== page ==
As a child she had promised to be tall, but when she was sixteen she ceased to grow, and her stature, like most other points in her composition, was not unusual. She was strong, however, and properly made, and, fortunately, her health was excellent. It has been noted that the Doctor was a philosopher, but I would not have answered for his philosophy if the poor girl had proved a sickly and suffering person. Her appearance of health constituted her principal claim to beauty, and her clear, fresh complexion, in which white and red were very equally distributed, was, indeed, an excellent thing to see. Her eye was small and quiet, her features were rather thick, her tresses brown and smooth. A dull, plain girl she was called by rigorous critics—a quiet, ladylike girl by those of the more imaginative sort; but by neither class was she very elaborately discussed. When it had been duly impressed upon her that she was a young lady—it was a good while before she could believe it—she suddenly developed a lively taste for dress: a lively taste is quite the expression to use. I feel as if I ought to write it very small, her judgement in this matter was by no means infallible; it was liable to confusions and embarrassments. Her great indulgence of it was really the desire of a rather inarticulate nature to manifest itself; she sought to be eloquent in her garments, and to make up for her diffidence of speech by a fine frankness of costume. But if she expressed herself in her clothes it is certain that people were not to blame for not thinking her a witty person. It must be added that though she had the expectation of a fortune—Dr. Sloper for a long time had been making twenty thousand dollars a year by his profession, and laying aside the half of it—the amount of money at her disposal was not greater than the allowance made to many poorer girls. In those days in New York there were still a few altar-fires flickering in the temple of Republican simplicity, and Dr. Sloper would have been glad to see his daughter present herself, with a classic grace, as a priestess of this mild faith. It made him fairly grimace, in private, to think that a child of his should be both ugly and overdressed. For himself, he was fond of the good things of life, and he made a considerable use of them; but he had a dread of vulgarity, and even a theory that it was increasing in the society that surrounded him. Moreover, the standard of luxury in the United States thirty years ago was carried by no means so high as at present, and Catherine's clever father took the old-fashioned view of the education of young persons. He had no particular theory on the subject; it had scarcely as yet become a necessity of self-defence to have a collection of theories. It simply appeared to him proper and reasonable that a well-bred young woman should not carry half her fortune on her back. Catherine's back was a broad one, and would have carried a good deal; but to the weight of the paternal displeasure she never ventured to expose it, and our heroine was twenty years old before she treated herself, for evening wear, to a red satin gown trimmed with gold fringe; though this was an article which, for many years, she had coveted in secret. It made her look, when she sported it, like a woman of thirty; but oddly enough, in spite of her taste for fine clothes, she had not a grain of coquetry, and her anxiety when she put them on was as to whether they, and not she, would look well. It is a point on which history has not been explicit, but the assumption is warrantable; it was in the royal raiment just mentioned that she presented herself at a little entertainment given by her aunt, Mrs. Almond. The girl was at this time in her twenty-first year, and Mrs. Almond's party was the beginning of something very important.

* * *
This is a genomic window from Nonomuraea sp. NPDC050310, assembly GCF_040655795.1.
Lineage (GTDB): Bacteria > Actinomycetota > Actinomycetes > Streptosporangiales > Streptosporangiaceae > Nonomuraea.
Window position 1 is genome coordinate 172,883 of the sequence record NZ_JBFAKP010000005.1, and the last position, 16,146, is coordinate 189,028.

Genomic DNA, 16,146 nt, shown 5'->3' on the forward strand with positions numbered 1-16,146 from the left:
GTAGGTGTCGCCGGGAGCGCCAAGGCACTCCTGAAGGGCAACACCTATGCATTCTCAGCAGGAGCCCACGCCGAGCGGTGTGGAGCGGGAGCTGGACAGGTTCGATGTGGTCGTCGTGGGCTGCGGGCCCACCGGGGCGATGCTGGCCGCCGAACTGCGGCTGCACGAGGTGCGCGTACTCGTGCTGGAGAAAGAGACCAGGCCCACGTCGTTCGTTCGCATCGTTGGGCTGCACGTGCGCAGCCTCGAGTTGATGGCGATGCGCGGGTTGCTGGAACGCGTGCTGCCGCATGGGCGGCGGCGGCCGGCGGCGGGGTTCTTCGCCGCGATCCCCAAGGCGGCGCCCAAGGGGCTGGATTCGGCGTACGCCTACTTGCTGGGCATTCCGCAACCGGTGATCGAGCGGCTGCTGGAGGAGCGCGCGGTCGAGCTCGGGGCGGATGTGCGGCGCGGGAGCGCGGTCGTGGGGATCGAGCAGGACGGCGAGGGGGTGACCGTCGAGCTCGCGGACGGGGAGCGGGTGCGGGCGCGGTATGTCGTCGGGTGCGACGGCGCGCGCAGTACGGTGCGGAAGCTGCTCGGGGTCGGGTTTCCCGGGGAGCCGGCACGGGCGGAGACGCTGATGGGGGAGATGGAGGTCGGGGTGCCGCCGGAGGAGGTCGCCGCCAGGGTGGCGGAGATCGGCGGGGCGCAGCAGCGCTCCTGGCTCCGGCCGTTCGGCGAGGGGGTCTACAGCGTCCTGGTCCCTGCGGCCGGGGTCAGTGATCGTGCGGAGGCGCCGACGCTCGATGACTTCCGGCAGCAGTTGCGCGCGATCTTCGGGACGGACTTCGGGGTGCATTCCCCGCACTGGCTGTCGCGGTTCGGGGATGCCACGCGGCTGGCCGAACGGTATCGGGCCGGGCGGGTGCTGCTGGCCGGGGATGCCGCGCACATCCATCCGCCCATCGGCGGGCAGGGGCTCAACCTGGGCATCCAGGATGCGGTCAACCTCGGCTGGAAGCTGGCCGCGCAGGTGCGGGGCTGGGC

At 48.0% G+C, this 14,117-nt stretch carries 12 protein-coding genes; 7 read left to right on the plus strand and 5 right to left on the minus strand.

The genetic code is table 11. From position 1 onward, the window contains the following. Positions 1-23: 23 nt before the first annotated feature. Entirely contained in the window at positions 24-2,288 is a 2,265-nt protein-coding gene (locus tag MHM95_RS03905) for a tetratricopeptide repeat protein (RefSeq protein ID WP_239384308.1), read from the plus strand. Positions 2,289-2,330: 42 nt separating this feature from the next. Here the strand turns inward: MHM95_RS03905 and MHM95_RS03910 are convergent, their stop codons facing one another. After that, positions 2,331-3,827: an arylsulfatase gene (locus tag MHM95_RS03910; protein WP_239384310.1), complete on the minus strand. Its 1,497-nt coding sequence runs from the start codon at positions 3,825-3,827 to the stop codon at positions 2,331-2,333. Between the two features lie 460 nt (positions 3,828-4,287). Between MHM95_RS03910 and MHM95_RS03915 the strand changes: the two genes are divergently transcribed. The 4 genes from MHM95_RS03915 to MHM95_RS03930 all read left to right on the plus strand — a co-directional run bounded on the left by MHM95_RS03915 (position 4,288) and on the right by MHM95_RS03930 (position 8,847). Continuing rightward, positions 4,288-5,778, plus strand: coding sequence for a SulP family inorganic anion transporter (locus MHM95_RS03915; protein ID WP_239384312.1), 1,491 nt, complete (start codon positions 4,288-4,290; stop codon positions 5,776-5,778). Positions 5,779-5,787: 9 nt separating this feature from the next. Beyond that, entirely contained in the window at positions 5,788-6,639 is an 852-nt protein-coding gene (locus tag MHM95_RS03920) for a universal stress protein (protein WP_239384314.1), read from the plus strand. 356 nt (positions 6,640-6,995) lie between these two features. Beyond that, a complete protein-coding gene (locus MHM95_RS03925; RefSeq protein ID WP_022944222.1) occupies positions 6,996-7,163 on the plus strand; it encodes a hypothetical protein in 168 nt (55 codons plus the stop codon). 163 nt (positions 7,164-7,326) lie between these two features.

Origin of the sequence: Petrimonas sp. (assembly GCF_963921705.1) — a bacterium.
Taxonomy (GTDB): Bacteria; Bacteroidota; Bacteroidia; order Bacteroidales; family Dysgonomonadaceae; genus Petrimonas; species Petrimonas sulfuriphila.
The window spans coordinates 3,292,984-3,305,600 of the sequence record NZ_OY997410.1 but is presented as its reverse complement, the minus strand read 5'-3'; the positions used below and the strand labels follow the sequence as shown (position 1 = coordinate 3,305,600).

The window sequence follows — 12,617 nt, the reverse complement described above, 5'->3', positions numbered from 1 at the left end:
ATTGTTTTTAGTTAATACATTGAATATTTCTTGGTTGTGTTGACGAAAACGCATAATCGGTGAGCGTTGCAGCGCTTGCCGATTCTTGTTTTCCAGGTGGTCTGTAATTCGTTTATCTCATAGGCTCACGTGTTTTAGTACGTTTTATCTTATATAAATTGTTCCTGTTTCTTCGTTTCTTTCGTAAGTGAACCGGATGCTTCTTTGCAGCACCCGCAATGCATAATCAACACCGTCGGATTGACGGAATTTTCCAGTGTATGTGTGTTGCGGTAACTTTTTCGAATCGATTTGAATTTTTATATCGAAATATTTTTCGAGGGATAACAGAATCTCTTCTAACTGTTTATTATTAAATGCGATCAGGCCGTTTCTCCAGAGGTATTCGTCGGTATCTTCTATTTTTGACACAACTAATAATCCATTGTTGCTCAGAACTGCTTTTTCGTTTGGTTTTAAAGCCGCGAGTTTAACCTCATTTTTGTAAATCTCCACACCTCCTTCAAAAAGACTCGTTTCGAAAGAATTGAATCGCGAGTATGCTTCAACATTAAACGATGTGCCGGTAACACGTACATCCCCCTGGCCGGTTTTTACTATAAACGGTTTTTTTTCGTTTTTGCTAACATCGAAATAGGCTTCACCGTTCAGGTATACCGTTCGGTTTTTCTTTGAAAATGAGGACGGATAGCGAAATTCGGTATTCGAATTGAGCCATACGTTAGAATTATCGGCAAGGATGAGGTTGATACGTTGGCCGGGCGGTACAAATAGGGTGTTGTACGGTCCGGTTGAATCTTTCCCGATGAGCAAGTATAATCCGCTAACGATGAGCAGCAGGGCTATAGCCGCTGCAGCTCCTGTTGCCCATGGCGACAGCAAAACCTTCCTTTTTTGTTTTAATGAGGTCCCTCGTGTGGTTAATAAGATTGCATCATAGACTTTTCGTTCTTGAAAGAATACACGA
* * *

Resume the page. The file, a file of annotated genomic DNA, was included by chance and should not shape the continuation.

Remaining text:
Some three or four years before this Dr. Sloper had moved his household gods up town, as they say in New York. He had been living ever since his marriage in an edifice of red brick, with granite copings and an enormous fanlight over the door, standing in a street within five minutes' walk of the City Hall, which saw its best days (from the social point of view) about 1820. After this, the tide of fashion began to set steadily northward, as, indeed, in New York, thanks to the narrow channel in which it flows, it is obliged to do, and the great hum of traffic rolled farther to the right and left of Broadway. By the time the Doctor changed his residence the murmur of trade had become a mighty uproar, which was music in the ears of all good citizens interested in the commercial development, as they delighted to call it, of their fortunate isle. Dr. Sloper's interest in this phenomenon was only indirect—though, seeing that, as the years went on, half his patients came to be overworked men of business, it might have been more immediate—and when most of his neighbours' dwellings (also ornamented with granite copings and large fanlights) had been converted into offices, warehouses, and shipping agencies, and otherwise applied to the base uses of commerce, he determined to look out for a quieter home. The ideal of quiet and of genteel retirement, in 1835, was found in Washington Square, where the Doctor built himself a handsome, modern, wide-fronted house, with a big balcony before the drawing-room windows, and a flight of marble steps ascending to a portal which was also faced with white marble. This structure, and many of its neighbours, which it exactly resembled, were supposed, forty years ago, to embody the last results of architectural science, and they remain to this day very solid and honourable dwellings. In front of them was the Square, containing a considerable quantity of inexpensive vegetation, enclosed by a wooden paling, which increased its rural and accessible appearance; and round the corner was the more august precinct of the Fifth Avenue, taking its origin at this point with a spacious and confident air which already marked it for high destinies. I know not whether it is owing to the tenderness of early associations, but this portion of New York appears to many persons the most delectable. It has a kind of established repose which is not of frequent occurrence in other quarters of the long, shrill city; it has a riper, richer, more honourable look than any of the upper ramifications of the great longitudinal thoroughfare—the look of having had something of a social history. It was here, as you might have been informed on good authority, that you had come into a world which appeared to offer a variety of sources of interest; it was here that your grandmother lived, in venerable solitude, and dispensed a hospitality which commended itself alike to the infant imagination and the infant palate; it was here that you took your first walks abroad, following the nursery-maid with unequal step and sniffing up the strange odour of the ailantus-trees which at that time formed the principal umbrage of the Square, and diffused an aroma that you were not yet critical enough to dislike as it deserved; it was here, finally, that your first school, kept by a broad-bosomed, broad-based old lady with a ferule, who was always having tea in a blue cup, with a saucer that didn't match, enlarged the circle both of your observations and your sensations. It was here, at any rate, that my heroine spent many years of her life; which is my excuse for this topographical parenthesis.